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Dietary moderately oxidized oil activates the Nrf2 signaling pathway in the liver of pigs

Varady, Juliane ; Gessner, Denise K. ; Most, Erika ; Eder, Klaus ; Ringseis, Robert

Originalveröffentlichung: (2012) Lipids in Health and Disease, 11(1), 31, 1-9; doi:10.1186/1476-511X-11-31
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URN: urn:nbn:de:hebis:26-opus-86641

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Freie Schlagwörter (Englisch): Nrf2 signaling pathway induction , oxidized oils , pig liver , xenobiotic metabolism , stress response
Sammlung: Open Access - Publikationsfonds
Universität Justus-Liebig-Universität Gießen
Institut: Institute of Animal Nutrition and Nutrition Physiology
Fachgebiet: Agrarwissenschaften, Ökotrophologie und Umweltmanagement fachübergreifend
DDC-Sachgruppe: Biowissenschaften, Biologie
Dokumentart: Aufsatz
Sprache: Englisch
Erstellungsjahr: 2012
Publikationsdatum: 14.03.2012
Kurzfassung auf Englisch: ABSTRACT: BACKGROUND: Previous studies have shown that administration of oxidized oils increases gene expression and activities of various enzymes involved in xenobiotic metabolism and stress response in the liver of rats and guinea pigs. As these genes are controlled by nuclear factor erythroid-derived 2-like 2 (Nrf2), we investigated the hypothesis that feeding of oxidized fats causes an activation of that transcription factor in the liver which in turn activates the expression of antioxidant, cytoprotective and detoxifying genes.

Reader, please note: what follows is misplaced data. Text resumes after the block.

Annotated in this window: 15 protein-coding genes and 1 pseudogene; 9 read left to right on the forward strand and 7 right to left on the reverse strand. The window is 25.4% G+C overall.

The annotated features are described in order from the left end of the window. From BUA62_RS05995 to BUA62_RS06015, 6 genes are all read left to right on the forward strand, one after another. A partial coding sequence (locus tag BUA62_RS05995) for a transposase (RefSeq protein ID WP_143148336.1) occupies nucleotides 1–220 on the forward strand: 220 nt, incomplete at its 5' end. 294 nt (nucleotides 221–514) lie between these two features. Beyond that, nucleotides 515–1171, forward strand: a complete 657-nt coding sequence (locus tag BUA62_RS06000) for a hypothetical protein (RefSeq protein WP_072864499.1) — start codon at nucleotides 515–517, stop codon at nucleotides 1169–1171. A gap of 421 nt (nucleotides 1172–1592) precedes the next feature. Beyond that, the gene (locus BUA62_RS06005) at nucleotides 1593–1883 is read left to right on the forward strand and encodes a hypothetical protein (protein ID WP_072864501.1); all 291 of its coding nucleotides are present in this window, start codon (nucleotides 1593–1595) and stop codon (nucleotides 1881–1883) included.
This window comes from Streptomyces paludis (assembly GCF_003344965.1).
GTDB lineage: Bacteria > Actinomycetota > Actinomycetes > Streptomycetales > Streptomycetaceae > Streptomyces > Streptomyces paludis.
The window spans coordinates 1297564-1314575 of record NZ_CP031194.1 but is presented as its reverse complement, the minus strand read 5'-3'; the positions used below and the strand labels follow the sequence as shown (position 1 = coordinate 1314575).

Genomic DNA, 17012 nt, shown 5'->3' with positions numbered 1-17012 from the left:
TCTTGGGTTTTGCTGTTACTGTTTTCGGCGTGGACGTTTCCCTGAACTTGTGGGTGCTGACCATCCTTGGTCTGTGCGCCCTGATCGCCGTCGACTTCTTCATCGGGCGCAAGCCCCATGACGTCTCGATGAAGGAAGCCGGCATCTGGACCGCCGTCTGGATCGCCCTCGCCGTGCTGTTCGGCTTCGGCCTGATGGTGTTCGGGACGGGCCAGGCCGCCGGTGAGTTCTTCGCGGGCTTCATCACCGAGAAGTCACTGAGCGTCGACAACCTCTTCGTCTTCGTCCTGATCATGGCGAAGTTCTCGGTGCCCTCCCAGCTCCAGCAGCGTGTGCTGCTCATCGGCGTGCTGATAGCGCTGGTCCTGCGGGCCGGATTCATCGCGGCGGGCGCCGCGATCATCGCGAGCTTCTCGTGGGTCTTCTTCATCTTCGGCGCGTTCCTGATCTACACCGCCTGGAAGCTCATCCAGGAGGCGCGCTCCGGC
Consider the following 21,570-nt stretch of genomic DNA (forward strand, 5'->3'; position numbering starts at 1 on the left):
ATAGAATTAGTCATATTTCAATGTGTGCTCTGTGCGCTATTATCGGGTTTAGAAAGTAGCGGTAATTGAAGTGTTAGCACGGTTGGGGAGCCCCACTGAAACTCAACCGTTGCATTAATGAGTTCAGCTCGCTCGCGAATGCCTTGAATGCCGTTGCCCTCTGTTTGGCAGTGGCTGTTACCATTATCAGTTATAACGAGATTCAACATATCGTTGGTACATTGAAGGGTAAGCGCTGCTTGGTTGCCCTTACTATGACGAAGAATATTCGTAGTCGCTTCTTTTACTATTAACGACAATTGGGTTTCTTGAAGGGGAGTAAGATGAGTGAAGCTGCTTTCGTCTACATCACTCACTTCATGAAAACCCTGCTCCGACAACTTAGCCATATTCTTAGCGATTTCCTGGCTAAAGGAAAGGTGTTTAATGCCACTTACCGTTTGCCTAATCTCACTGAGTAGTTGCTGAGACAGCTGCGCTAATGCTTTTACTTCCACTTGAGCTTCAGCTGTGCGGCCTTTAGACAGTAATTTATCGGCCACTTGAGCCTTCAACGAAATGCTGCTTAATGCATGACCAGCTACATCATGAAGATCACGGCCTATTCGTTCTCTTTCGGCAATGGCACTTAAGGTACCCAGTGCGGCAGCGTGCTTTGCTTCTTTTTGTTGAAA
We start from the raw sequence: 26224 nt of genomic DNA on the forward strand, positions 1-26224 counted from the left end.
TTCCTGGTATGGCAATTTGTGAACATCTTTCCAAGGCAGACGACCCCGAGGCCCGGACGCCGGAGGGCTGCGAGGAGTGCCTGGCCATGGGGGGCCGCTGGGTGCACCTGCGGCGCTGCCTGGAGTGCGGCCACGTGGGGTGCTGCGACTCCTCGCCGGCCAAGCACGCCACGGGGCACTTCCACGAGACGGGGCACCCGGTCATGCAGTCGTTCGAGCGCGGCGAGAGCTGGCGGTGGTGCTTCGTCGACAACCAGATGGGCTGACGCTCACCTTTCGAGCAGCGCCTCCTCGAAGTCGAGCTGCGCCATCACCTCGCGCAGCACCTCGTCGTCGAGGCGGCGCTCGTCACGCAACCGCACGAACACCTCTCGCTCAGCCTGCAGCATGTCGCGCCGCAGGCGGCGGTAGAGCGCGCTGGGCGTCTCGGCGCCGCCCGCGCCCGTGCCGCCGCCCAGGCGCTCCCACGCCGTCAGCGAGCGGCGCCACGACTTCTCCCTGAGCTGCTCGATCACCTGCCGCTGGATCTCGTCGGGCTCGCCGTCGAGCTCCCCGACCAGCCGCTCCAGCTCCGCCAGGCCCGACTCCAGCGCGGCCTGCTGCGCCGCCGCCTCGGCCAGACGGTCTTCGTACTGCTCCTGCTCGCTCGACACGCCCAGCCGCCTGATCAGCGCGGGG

METHODS: Twenty four crossbred pigs were allocated to two groups of 12 pigs each and fed nutritionally adequate diets with either fresh rapeseed oil (fresh fat group) or oxidized rapeseed oil prepared by heating at a temperature of 175degreesC for 72 h (oxidized fat group).
RESULTS: After 29 days of feeding, pigs of the oxidized fat group had a markedly increased nuclear concentration of the transcription factor Nrf2 and a higher activity of cellular superoxide dismutase and T4-UDP glucuronosyltransferase in liver than the fresh fat group (P < 0.05). In addition, transcript levels of antioxidant and phase II genes in liver, like superoxide dismutase 1, heme oxygenase 1, glutathione peroxidase 1, thioredoxin reductase 1, microsomal glutathione-S-transferase 1, UDP glucuronosyltransferase 1A1 and NAD(P)H:quinone oxidoreductase 1 in the liver were higher in the oxidized fat group than in the fresh fat group (P < 0.05). Moreover, pigs of the oxidized fat group had an increased hepatic nuclear concentration of the transcription factor NF-kappaB which is also an important transcription factor mediating cellular stress response.
CONCLUSION: The present study shows for the first time that administration of an oxidized fat activates the Nrf2 in the liver of pigs which likely reflects an adaptive mechanism to prevent cellular oxidative damage. Activation of the NF-kappaB pathway might also contribute to this effect of oxidized fat.
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